The width of Chess’s appeal and knowledge is undeniable. Its permutations and study are accepted as legitimate pursuits, and Chess players are often held as separate from other gamers. Chess, while being undeniably a board game, holds a status that seems to set itself apart from the hobby. In many ways Chess is considered a hobby entirely to itself, with its own culture, traditions, lexicon and others. It is the game we designed computers specifically to play it, and we held it up as a great achievement when it defeated a Grand Master. Ultimately, however, Chess is still a game and it must be held up to the single most important standard of games: Is Chess fun to play?
The Anti-Party Game
The answer ultimately falls along the lines of what you look for as a player. Chess can be an early litmus test for the style of games that will appeal to you, as it is often one of the first serious board games one encounters. Chess’s lack of large groups and focus on competitive play will turn off many Socializers from enjoying it, simple as that. Several other gamer types may be drawn to the game’s periphery more than the game itself. Chess is too directly confrontational for many Architect, and the game’s progression is towards limiting options and fewer pieces – the opposite of an Architect’s preferences – likely may make playing it out more of a chore. The quality of the physical Chess set may be the ultimate determiner for an Immersionist, as the game itself is as dry and abstract as it comes. It’s likely a quality Chess set with intricate pieces and fine workmanship will appeal to them as more of a show piece than an actual game.
Daredevils will quickly latch onto Chess played under a time clock, with an emphasis on fast thinking and speedy action. Forcing your opponent to run their clock through unpredictable strategies allows them to use their individual styles to their advantage. Without the clock, however, they lose that component, and likely their interest in it as well.
Similarly, Speed Chess also appeals to the Striker, as the path to victory comes from removing your opponent’s pieces from the board. Every capture reduces your opponent’s options and means of victory. They must be careful, however, for trading pieces can quickly get out of hand, and player must make sure they are not leaving themselves tactically open for a counterstrike while attacking.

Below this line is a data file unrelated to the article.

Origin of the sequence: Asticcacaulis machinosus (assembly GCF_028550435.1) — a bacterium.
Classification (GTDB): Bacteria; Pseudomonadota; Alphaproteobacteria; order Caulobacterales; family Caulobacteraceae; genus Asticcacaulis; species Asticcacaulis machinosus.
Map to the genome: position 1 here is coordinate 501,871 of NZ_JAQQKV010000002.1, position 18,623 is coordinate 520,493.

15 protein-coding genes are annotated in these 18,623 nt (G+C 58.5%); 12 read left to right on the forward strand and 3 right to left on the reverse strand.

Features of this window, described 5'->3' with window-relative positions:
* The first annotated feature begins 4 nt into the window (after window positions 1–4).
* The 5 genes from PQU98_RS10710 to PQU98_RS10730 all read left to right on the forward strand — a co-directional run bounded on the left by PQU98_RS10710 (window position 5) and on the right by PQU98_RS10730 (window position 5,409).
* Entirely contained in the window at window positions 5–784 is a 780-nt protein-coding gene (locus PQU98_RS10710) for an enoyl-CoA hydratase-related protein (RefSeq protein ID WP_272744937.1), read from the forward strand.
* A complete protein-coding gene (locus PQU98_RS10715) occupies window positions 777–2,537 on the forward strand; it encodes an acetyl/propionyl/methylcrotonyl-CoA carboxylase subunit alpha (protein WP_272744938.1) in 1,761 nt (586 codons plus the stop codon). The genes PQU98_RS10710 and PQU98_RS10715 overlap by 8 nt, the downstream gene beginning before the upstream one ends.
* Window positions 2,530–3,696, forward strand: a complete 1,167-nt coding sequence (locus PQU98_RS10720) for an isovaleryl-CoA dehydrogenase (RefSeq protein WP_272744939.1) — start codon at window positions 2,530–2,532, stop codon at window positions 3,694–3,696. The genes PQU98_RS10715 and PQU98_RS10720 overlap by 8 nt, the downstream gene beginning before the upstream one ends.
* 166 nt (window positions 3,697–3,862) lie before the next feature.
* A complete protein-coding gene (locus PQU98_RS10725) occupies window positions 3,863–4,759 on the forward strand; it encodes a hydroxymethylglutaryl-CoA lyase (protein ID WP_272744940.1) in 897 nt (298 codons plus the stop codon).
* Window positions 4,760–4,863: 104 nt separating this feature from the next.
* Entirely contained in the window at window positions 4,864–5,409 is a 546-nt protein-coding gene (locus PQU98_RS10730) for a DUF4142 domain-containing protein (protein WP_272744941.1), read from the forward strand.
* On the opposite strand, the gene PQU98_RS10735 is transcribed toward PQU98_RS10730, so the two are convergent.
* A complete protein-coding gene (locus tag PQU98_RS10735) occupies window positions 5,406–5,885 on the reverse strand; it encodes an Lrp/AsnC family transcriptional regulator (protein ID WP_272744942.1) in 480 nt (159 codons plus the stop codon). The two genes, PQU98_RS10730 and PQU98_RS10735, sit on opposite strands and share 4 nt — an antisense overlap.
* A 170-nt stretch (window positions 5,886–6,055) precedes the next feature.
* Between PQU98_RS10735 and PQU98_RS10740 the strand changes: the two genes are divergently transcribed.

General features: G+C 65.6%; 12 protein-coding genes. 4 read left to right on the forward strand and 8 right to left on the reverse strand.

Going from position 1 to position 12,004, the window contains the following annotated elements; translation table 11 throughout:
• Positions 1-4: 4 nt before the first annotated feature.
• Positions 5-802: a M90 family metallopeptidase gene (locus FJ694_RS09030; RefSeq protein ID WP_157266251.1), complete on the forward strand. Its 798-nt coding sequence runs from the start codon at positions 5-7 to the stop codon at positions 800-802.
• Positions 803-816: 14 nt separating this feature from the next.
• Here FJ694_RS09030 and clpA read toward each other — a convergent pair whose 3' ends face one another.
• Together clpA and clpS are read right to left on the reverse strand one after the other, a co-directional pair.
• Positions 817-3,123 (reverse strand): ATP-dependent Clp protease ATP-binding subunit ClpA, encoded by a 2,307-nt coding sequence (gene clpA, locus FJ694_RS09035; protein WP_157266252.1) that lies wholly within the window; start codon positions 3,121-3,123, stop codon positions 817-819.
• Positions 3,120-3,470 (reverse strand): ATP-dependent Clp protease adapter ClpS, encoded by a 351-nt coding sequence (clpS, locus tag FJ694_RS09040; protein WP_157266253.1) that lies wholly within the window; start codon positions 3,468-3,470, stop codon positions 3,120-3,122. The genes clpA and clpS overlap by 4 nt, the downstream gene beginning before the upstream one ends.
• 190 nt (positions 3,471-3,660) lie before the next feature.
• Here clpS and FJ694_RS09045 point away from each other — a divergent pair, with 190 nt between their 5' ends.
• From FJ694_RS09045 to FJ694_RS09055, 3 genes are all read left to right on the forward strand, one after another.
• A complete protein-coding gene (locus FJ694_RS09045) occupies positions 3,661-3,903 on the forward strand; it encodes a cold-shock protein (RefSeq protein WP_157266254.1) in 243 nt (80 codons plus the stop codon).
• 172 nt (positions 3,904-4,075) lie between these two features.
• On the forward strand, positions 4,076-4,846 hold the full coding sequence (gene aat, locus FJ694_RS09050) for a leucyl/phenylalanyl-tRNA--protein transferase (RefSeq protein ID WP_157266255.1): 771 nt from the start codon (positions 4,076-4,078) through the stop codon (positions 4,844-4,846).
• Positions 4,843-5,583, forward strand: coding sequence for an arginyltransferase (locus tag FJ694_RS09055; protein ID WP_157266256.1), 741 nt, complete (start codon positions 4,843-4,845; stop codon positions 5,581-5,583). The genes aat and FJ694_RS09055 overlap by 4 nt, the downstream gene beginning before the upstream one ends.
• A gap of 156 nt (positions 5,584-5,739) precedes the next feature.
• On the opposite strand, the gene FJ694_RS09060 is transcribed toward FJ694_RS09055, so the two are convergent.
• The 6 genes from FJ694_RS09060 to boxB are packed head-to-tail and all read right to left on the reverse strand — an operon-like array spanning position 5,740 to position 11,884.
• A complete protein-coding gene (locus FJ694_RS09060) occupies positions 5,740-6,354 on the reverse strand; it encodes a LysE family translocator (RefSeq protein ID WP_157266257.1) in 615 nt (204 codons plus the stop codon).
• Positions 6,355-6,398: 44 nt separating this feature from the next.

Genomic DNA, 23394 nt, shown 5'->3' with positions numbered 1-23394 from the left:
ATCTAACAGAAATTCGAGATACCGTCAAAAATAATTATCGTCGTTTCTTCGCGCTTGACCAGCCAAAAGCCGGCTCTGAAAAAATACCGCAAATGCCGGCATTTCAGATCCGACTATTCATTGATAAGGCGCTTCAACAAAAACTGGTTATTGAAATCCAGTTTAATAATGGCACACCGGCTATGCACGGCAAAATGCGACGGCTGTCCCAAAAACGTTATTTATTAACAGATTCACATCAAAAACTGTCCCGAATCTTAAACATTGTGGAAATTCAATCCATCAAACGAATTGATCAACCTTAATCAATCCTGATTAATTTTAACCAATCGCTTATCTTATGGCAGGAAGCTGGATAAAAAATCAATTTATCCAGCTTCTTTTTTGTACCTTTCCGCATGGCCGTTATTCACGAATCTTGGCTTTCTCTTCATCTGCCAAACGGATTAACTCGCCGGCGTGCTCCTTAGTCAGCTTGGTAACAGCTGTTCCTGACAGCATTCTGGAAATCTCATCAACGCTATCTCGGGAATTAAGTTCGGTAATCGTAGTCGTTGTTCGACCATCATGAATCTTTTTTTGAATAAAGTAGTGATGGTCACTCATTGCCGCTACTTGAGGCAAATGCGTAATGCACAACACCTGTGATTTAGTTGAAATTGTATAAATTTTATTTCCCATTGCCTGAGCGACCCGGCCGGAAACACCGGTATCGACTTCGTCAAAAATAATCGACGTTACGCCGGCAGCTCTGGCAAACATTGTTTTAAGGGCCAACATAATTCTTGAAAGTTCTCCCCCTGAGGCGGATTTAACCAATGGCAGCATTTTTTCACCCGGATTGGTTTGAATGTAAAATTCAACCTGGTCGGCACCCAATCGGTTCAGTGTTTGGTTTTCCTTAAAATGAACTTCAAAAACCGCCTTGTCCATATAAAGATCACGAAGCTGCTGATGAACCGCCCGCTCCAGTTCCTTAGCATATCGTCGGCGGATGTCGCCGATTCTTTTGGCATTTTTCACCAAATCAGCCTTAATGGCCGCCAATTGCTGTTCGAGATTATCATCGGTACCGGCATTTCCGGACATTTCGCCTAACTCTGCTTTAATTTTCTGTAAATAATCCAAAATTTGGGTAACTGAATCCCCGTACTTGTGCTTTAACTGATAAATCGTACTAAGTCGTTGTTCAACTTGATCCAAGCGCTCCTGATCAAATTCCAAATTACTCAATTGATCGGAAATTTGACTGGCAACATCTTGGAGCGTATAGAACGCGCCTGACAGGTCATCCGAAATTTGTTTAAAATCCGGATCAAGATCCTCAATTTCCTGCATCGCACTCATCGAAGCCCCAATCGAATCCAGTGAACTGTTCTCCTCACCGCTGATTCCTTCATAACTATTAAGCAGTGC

In reality, only one Archetype is truly drawn to it. It is the Tactician who finds in Chess the best possible game, and it is Chess that many Tacticians remember as one of their first games. Chess is a game of pure mental tactics, a game where two minds battle against one another in a limited field with limited options. Chess appeals to the strategist in all board gamers, as its rules are simple and its play is elegant. Victory, when it happens, is clear and undeniable. Even a loss allows for the Tactician to learn from the experience, and be better prepared for it in the future. Observers should beware, however, as the natural tendency of the Tactician to take their time with their turn can grow to truly amazing proportions in a challenging game of Chess.
In many ways, Chess goes beyond the realm of a classic game – something bound to happen to a game around for a millennium or more. Much like Backgammon, Checkers or Go, Chess’s lifespan is exponentially greater than even often-derided cantankerous old centurion, Monopoly. It is a game that encapsulates many aspects of gaming that humans innately enjoy, while at the same time it eschews attempts to easily compare it to more modern games. (It’s usually the other way around.) It is at once simple and profoundly complicated, easy and yet highly challenging. Part of its draw is its legacy: it’s actually unlikely that Chess would catch on the way it did if it were created today. Yet it continues to find new audiences even in an era of refined game design and a plethora of gaming options, providing a clear sign that Chess lasted this long for a reason, and it is not going away anytime soon.